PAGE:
All three people who received gene therapy at the University of Florida to treat a rare, incurable form of blindness have regained some of their vision, according to a paper published online today in Human Gene Therapy.
The patients — one woman and two men ranging from 21 to 24 years old with a type of hereditary blindness called Leber congenital amaurosis type 2 — volunteered to test the safety of an experimental gene-transfer technique in a phase 1 clinical research study conducted by UF and the University of Pennsylvania with support from the National Eye Institute of the National Institutes of Health.
In this form of LCA disease, photoreceptor cells cannot respond to light because a gene called RPE65 does not properly produce a protein necessary for healthy vision. In the study, researchers used an adeno-associated virus — an apparently harmless virus that already exists in most people — to deliver RPE65 to a small area of the retina.
Not only were there no ill effects other than routine postsurgical soreness, the subjects said the vision in their treated eyes was slightly improved in dim lighting conditions.
"The patients report seeing brighter areas and perhaps some images, but basically the message is that this is treatment is fully safe," said William W. Hauswirth, Ph.D., a professor of ophthalmology and member of UF's Powell Gene Therapy Center and the UF Genetics Institute.
"One thing we did not do is suppress the patients' immune systems, which was done in two other LCA clinical trials that were under way," said Hauswirth, who began studying the adeno-associated virus as a vehicle to deliver genes into living animals more than 30 years ago. "Theoretically, the idea was that it might be necessary to suppress the immune system because we are using a vector that might activate the body's defenses and cause a harmful response. However, immune suppression itself carries a risk of infections and other problems. Clearly we have shown there is no need to do that in this case."
Samuel G. Jacobson, M.D., Ph.D., a professor of ophthalmology with the Scheie Eye Institute at the University of Pennsylvania, is the study's principal investigator.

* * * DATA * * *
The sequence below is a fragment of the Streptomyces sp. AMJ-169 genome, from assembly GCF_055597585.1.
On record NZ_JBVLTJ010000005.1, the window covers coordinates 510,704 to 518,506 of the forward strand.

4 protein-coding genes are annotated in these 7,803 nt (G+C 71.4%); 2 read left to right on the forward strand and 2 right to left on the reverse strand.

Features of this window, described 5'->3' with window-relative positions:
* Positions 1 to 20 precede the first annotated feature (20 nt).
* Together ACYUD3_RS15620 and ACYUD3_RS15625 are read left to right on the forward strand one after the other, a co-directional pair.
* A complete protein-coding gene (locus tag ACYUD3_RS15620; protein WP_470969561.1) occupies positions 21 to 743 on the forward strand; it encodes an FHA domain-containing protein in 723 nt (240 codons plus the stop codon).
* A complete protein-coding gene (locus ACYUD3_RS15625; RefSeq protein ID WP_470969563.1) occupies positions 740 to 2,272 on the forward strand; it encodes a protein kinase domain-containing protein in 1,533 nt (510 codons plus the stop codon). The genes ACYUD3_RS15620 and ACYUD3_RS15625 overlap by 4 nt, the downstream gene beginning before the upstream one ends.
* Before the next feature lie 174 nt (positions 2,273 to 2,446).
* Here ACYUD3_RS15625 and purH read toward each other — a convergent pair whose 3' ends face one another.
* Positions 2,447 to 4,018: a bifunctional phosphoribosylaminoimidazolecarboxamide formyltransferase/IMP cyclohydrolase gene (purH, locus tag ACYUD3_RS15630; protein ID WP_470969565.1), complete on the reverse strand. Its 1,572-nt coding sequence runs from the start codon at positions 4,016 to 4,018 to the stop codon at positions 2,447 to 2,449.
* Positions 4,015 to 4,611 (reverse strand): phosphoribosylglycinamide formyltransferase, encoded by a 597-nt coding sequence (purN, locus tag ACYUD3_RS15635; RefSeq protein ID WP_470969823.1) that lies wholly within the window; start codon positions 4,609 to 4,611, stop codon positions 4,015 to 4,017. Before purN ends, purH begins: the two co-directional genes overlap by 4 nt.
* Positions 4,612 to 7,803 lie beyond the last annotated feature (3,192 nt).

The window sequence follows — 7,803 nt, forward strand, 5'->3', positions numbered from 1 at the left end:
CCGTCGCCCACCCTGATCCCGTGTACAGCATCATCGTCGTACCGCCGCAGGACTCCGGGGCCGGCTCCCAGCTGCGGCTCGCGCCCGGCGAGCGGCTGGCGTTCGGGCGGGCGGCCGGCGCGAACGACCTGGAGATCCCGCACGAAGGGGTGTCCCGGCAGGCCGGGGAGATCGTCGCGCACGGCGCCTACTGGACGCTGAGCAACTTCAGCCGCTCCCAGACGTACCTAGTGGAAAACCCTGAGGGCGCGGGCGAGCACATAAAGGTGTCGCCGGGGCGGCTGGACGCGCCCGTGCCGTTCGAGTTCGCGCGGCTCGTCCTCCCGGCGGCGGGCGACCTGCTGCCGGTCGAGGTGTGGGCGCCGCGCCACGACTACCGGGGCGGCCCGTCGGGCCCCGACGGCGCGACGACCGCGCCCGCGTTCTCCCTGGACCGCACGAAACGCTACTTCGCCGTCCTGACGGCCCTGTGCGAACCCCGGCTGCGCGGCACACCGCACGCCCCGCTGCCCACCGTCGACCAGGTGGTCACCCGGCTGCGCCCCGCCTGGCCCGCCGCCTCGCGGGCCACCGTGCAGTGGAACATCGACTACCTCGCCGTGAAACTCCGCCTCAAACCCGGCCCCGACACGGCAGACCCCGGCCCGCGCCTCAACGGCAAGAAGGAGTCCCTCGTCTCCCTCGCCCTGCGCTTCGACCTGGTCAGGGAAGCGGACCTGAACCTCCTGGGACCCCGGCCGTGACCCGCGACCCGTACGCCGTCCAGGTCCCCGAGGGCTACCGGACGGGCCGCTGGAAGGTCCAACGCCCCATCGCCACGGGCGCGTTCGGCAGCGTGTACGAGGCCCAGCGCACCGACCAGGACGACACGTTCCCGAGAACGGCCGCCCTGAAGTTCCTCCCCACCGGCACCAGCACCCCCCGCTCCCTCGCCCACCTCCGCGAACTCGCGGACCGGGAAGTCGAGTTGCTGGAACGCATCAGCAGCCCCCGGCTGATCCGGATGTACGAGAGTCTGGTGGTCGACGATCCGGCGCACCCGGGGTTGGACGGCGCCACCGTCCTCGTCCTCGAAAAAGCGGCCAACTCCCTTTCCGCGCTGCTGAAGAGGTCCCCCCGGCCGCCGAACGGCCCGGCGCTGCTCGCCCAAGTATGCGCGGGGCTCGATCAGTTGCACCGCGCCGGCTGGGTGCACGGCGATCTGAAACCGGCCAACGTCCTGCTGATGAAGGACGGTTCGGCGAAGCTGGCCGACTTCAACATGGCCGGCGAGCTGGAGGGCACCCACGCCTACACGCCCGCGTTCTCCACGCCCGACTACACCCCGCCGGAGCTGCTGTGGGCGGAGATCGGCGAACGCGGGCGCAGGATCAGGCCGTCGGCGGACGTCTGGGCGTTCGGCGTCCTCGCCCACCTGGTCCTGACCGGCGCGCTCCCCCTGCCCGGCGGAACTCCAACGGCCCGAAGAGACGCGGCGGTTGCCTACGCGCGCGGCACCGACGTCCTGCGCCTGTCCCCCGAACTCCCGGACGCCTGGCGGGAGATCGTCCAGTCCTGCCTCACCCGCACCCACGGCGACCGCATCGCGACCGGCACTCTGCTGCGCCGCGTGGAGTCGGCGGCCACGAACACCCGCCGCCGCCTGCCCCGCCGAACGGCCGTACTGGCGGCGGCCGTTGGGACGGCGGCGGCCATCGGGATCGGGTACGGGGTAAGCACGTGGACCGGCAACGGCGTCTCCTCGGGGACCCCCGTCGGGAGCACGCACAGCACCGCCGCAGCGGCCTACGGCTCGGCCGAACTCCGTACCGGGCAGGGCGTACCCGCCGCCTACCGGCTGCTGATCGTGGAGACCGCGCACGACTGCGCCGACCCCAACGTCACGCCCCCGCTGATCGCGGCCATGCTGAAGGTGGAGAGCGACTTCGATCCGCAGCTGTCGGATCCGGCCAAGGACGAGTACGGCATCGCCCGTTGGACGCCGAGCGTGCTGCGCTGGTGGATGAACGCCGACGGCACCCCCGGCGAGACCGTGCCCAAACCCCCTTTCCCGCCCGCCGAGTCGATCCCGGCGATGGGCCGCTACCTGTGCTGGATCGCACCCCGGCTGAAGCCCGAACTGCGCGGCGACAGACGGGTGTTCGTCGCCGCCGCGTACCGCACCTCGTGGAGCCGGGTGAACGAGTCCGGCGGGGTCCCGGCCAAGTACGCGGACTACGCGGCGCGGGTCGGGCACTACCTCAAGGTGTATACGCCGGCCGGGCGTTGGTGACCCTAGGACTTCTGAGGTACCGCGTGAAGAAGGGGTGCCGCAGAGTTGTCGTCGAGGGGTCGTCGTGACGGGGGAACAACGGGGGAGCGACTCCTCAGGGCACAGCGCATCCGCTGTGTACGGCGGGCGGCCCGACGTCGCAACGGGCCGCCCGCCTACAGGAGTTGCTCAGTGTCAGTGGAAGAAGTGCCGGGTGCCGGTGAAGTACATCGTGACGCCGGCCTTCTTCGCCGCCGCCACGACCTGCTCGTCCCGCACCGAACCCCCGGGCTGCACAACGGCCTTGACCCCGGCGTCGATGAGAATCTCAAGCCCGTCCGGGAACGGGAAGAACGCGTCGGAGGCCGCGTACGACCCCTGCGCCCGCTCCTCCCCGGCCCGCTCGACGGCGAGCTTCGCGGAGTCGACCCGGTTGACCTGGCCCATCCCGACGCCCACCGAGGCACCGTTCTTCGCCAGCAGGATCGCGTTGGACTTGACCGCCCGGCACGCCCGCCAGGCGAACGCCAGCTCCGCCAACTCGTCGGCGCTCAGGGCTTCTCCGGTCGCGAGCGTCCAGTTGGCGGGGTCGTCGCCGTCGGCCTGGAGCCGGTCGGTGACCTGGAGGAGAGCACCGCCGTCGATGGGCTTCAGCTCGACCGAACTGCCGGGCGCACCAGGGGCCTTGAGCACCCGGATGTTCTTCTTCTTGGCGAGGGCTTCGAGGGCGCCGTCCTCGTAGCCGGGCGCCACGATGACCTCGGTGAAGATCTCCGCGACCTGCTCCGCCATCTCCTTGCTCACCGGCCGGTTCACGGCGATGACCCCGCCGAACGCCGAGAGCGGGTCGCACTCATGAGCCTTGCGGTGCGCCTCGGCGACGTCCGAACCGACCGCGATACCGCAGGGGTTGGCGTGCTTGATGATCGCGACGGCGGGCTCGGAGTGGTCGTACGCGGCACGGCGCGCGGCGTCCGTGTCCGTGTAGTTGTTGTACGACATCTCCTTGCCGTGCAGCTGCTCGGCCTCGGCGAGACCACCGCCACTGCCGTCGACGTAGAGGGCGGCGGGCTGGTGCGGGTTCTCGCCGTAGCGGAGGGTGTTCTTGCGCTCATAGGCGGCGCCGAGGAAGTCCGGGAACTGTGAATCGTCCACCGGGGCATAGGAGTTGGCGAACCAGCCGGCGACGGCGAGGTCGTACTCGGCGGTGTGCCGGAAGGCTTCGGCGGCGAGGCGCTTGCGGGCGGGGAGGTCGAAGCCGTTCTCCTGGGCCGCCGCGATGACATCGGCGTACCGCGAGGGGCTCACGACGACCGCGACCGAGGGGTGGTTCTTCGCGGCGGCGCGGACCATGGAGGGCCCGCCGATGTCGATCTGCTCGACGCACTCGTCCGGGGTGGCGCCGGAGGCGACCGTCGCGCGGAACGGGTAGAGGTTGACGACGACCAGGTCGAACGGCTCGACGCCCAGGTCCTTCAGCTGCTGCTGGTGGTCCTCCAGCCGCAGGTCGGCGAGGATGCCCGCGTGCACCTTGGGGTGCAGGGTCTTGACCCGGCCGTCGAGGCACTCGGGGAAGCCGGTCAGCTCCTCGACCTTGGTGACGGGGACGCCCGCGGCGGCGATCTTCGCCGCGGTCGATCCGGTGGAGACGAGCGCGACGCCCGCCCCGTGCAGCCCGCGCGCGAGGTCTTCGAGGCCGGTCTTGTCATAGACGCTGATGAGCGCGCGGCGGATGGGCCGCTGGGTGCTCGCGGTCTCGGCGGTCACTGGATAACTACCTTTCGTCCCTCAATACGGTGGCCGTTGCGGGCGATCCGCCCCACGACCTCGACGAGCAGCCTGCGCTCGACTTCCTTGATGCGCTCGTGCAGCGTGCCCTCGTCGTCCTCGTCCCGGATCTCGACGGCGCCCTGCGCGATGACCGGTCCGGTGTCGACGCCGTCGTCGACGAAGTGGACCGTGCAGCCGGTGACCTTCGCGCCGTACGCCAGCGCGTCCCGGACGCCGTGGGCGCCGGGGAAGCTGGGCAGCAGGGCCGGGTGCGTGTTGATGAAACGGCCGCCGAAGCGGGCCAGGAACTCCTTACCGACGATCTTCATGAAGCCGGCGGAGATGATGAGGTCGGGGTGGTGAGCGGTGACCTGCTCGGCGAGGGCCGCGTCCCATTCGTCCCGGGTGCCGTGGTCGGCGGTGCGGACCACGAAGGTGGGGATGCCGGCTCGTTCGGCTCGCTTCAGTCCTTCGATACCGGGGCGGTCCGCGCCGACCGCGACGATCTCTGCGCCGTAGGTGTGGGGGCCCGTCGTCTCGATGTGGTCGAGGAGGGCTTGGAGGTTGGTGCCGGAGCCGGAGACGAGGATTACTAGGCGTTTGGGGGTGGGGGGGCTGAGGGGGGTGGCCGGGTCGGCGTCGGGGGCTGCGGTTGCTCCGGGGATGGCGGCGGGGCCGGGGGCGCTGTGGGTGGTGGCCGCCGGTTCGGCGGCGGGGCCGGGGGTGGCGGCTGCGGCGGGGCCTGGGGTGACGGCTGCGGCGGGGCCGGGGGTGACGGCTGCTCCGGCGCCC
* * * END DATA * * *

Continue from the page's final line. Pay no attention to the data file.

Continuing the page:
"This groundbreaking gene therapy trial builds on 15 years of research sponsored by the National Eye Institute of NIH," said Paul A. Sieving, M.D., Ph.D., director of the NEI. "The study has partially restored vision in three young adults, and it demonstrates that gene therapy can be effective in treating human vision disease. Many human diseases are inherited in families and result from mutations in single genes. These genetic conditions are particularly suited to potential treatment by gene therapy. This trial to treat vision loss from the condition of Leber congenital amaurosis is an important demonstration of proof of principle and shows that we are on the right track. We can now invest in further work to refine, and ultimately to expand, genetic treatment approaches."
Results published today focus on the health of the entire retina, not just the tiny portion that received the gene therapy. A detailed examination of the therapy's effectiveness in the treated portion of the eye will appear in an upcoming issue of the Proceedings of the National Academy of Sciences. Two other recent LCA clinical trial reports appeared recently in The New England Journal of Medicine.
"The safety study itself is a milestone, but when we see a benefit to the subject — that is a truly a welcome bonus," said Barry J. Byrne, M.D., Ph.D., a professor of molecular genetics and microbiology and director of UF's Powell Gene Therapy Center, which manufactured the viral vectors used in the study. "Improvements in someone's medical condition are ultimately what we are after."
LCA2 affects about 2,000 people in the United States and is one of several incurable forms of blindness collectively known as retinitis pigmentosa, which in turn affects about 200,000 Americans.
Children with LCA2 experience major visual disability that can lead to total vision loss in adulthood. Although vision loss is severe, the structure of the retina — including its connection to the brain — can remain relatively intact for decades before the photoreceptor cells degenerate.
Source: University of Florida
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